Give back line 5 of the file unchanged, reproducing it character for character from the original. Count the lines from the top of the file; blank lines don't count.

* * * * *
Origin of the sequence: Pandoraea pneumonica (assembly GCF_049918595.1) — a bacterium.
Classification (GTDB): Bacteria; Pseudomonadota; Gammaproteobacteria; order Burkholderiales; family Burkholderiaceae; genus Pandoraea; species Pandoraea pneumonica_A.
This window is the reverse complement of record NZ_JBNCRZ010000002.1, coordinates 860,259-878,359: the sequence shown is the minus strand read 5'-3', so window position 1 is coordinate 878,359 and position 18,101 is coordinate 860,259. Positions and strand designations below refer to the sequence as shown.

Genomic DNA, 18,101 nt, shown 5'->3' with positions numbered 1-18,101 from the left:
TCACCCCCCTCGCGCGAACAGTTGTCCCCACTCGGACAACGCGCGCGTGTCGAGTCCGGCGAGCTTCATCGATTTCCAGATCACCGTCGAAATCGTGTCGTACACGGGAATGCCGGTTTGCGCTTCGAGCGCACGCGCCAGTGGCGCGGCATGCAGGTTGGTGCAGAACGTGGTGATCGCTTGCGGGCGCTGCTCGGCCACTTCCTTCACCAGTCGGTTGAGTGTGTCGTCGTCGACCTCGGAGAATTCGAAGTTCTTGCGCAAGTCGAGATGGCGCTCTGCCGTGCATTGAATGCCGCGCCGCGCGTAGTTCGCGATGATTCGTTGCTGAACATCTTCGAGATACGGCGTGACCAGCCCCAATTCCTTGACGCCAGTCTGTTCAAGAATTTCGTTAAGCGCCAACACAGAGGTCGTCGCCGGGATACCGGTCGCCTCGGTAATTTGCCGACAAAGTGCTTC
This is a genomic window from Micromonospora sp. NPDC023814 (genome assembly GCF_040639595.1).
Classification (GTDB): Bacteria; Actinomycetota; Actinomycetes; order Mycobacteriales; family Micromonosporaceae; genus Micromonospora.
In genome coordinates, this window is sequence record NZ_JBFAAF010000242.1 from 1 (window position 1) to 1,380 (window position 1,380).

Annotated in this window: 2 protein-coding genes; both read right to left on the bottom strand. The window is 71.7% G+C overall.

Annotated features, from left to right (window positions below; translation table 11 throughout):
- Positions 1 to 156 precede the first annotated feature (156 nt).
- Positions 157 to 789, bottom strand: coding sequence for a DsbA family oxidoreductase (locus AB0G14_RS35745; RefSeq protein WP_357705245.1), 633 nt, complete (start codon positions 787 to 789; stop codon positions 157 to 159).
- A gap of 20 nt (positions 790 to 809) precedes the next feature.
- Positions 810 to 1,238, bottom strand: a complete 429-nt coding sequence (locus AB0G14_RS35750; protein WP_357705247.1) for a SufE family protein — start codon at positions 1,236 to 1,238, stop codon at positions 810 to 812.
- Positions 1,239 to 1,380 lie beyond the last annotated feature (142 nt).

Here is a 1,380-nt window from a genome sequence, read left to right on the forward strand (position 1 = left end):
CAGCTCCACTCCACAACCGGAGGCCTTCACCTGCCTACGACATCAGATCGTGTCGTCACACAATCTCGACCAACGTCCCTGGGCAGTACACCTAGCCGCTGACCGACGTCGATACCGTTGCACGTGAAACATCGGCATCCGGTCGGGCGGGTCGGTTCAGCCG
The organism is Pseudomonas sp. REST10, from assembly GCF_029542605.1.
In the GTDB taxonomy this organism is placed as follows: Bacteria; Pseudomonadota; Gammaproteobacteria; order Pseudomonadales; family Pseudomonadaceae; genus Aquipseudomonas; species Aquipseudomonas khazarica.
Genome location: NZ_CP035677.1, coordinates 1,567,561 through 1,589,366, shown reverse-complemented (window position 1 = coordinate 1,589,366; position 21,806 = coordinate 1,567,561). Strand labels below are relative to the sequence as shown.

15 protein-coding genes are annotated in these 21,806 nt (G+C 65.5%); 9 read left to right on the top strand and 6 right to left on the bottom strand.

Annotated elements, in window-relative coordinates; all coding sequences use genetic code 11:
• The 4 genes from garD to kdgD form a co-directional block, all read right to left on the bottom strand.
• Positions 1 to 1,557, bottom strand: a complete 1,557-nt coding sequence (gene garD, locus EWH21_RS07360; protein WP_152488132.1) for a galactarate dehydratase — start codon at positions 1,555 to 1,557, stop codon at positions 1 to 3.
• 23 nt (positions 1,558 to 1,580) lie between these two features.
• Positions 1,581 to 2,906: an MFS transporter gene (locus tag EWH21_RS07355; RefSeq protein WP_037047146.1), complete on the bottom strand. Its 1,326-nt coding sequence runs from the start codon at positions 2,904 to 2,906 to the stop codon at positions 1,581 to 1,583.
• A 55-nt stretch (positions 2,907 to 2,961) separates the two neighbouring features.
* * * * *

TCACCCCCCTCGCGCGAACAGTTGTCCCCACTCGGACAACGCGCGCGTGTCGAGTCCGGCGAGCTTCATCGATTTCCAGATCACCGTCGAAATCGTGTCGTACACGGGAATGCCGGTTTGCGCTTCGAGCGCACGCGCCAGTGGCGCGGCATGCAGGTTGGTGCAGAACGTGGTGATCGCTTGCGGGCGCTGCTCGGCCACTTCCTTCACCAGTCGGTTGAGTGTGTCGTCGTCGACCTCGGAGAATTCGAAGTTCTTGCGCAAGTCGAGATGGCGCTCTGCCGTGCATTGAATGCCGCGCCGCGCGTAGTTCGCGATGATTCGTTGCTGAACATCTTCGAGATACGGCGTGACCAGCCCCAATTCCTTGACGCCAGTCTGTTCAAGAATTTCGTTAAGCGCCAACACAGAGGTCGTCGCCGGGATACCGGTCGCCTCGGTAATTTGCCGACAAAGTGCTTC